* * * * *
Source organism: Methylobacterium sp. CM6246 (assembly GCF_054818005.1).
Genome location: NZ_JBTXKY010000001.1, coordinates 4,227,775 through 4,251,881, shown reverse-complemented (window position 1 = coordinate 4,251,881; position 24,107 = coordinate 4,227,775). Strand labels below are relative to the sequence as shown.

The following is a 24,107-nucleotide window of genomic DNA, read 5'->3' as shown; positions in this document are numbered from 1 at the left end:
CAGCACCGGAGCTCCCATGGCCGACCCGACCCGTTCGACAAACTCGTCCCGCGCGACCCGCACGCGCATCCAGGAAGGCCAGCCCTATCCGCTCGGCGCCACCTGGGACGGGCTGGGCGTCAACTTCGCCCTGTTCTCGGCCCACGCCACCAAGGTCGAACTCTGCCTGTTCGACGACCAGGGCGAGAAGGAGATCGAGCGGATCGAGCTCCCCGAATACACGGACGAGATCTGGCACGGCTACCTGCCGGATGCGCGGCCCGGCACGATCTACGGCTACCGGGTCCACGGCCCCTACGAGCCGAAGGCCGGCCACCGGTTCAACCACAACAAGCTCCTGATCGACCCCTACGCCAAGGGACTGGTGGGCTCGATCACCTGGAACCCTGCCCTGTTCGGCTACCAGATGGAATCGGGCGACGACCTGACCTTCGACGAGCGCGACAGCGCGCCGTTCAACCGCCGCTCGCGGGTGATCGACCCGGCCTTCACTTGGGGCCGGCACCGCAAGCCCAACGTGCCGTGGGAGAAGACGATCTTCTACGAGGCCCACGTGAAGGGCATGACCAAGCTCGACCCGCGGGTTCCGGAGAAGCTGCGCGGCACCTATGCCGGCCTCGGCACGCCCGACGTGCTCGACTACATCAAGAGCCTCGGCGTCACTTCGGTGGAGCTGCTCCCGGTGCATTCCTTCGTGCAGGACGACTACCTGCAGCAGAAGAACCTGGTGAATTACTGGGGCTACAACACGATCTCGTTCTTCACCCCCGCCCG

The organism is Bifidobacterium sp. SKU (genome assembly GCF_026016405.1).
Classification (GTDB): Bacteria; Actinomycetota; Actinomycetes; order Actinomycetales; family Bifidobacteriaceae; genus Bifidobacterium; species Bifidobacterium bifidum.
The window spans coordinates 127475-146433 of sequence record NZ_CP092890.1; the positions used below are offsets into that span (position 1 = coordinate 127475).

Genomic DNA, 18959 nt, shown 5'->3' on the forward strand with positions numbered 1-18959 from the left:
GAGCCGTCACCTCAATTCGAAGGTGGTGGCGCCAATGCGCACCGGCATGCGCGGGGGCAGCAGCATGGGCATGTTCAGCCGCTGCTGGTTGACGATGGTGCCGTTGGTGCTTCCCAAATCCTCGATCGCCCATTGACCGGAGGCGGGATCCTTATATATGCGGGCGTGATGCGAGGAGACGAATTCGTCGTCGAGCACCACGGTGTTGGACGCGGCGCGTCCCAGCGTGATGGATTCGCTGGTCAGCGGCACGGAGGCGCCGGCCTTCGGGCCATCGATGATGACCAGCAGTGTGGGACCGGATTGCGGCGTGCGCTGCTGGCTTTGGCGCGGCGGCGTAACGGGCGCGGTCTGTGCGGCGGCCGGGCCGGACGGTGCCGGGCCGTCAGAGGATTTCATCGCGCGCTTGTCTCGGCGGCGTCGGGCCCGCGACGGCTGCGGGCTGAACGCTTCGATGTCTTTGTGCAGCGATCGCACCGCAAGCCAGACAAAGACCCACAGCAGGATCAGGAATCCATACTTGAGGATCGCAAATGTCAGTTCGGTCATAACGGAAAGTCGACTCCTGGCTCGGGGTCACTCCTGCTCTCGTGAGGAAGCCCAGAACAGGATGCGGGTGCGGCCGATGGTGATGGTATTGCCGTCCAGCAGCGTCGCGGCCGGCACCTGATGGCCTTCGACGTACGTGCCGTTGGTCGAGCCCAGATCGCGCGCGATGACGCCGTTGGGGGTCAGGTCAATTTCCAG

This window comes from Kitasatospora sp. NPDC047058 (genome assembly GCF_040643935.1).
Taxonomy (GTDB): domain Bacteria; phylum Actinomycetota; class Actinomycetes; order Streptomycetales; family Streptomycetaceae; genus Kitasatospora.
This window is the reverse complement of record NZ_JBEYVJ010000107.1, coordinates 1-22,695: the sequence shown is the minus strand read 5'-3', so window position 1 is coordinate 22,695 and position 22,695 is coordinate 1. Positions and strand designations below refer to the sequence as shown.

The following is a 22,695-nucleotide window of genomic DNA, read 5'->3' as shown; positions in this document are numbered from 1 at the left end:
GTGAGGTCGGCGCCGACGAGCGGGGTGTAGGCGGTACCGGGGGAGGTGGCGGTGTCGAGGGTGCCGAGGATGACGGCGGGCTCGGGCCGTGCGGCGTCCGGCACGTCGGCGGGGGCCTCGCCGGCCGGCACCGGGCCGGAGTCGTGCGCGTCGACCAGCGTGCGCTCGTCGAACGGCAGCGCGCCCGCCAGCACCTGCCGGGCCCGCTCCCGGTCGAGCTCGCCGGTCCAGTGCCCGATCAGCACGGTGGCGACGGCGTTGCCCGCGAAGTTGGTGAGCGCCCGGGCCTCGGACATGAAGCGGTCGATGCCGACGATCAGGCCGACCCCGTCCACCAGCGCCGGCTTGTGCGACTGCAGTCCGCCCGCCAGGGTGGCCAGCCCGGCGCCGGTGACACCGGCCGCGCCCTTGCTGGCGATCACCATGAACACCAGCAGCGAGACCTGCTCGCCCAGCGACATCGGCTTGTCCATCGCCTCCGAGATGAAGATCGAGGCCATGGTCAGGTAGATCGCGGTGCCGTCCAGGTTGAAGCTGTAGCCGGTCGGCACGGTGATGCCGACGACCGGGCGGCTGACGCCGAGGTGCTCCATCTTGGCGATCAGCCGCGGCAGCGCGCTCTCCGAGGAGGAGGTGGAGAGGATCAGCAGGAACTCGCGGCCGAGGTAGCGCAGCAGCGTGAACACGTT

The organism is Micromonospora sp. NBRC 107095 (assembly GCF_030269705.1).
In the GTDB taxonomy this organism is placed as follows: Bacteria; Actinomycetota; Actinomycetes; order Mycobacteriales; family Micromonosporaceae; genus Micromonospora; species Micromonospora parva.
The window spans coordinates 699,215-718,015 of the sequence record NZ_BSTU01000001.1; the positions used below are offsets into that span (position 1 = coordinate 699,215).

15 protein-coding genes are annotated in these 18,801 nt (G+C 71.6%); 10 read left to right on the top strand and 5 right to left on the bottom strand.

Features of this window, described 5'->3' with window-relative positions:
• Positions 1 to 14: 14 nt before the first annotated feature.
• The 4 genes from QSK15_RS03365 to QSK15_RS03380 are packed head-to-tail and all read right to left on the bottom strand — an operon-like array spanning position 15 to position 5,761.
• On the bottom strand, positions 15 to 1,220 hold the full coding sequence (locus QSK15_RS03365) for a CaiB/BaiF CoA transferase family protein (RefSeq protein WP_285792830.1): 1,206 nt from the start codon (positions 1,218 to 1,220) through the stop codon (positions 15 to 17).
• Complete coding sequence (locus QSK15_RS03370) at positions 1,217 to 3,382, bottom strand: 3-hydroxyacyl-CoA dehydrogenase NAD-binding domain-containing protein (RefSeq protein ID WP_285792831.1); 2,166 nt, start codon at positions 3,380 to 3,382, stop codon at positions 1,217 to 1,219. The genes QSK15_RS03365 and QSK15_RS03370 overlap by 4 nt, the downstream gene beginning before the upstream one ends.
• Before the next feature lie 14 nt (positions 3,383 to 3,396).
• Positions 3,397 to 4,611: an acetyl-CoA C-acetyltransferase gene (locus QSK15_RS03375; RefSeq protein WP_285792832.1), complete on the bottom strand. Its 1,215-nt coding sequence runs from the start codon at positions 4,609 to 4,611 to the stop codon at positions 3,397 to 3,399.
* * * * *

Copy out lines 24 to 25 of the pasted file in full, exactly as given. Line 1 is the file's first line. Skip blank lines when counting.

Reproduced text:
• Before the next feature lie 14 nt (positions 3,383 to 3,396).
• Positions 3,397 to 4,611: an acetyl-CoA C-acetyltransferase gene (locus QSK15_RS03375; RefSeq protein WP_285792832.1), complete on the bottom strand. Its 1,215-nt coding sequence runs from the start codon at positions 4,609 to 4,611 to the stop codon at positions 3,397 to 3,399.